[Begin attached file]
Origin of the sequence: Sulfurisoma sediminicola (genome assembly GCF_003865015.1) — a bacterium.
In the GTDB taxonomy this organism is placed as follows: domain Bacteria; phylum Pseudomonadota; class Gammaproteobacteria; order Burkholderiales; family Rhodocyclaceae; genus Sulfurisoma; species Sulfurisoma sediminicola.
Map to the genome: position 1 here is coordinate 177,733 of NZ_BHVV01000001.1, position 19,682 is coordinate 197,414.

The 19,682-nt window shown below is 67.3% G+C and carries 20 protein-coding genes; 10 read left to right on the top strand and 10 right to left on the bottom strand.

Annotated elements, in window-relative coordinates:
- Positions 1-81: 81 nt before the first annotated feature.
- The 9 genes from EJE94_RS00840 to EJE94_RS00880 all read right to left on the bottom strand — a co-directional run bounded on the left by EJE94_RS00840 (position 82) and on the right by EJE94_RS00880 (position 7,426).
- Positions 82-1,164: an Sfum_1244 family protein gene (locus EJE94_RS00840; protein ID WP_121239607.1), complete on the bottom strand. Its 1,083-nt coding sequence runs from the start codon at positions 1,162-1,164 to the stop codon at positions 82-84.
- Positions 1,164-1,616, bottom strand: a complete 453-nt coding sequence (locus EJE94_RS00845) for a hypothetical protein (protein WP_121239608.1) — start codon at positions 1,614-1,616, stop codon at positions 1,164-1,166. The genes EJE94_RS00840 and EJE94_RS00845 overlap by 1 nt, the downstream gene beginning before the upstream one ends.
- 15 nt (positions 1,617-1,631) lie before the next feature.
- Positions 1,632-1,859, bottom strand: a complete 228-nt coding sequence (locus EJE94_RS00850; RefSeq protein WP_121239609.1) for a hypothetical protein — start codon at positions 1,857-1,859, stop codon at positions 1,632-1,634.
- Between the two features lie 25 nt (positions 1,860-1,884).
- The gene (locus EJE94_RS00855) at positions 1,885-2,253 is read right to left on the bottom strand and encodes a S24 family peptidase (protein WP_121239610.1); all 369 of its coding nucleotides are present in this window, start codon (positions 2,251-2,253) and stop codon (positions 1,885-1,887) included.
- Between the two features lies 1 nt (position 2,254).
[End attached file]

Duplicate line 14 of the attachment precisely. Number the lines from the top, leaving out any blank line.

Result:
- Between the two features lies 1 nt (position 2,254).